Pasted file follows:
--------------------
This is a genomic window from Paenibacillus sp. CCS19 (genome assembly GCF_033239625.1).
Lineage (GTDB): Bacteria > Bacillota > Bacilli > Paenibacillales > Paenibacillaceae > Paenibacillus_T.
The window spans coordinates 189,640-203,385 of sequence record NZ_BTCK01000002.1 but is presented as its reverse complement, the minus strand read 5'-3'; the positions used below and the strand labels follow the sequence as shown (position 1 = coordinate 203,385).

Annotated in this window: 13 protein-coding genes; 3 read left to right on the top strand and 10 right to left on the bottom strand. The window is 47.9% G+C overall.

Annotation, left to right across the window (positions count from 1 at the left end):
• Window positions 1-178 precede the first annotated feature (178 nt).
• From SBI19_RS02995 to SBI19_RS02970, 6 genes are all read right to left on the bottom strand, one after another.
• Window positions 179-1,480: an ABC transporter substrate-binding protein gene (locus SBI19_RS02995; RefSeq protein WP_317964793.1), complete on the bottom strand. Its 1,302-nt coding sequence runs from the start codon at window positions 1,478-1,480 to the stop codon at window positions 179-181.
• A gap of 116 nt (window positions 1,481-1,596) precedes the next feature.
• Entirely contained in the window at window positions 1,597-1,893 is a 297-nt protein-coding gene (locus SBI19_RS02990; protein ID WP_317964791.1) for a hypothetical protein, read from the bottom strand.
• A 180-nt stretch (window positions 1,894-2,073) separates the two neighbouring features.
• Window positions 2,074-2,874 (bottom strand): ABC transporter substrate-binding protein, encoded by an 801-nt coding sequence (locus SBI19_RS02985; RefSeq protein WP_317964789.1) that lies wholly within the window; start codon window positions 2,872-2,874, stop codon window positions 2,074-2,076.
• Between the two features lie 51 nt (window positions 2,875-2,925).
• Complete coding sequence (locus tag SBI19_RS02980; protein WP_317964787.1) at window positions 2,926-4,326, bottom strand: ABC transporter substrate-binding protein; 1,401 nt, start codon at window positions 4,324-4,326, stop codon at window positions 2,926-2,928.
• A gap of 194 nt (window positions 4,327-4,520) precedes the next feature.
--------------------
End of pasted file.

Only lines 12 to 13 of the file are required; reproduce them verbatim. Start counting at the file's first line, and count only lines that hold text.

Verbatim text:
• Window positions 2,074-2,874 (bottom strand): ABC transporter substrate-binding protein, encoded by an 801-nt coding sequence (locus SBI19_RS02985; RefSeq protein WP_317964789.1) that lies wholly within the window; start codon window positions 2,872-2,874, stop codon window positions 2,074-2,076.
• Between the two features lie 51 nt (window positions 2,875-2,925).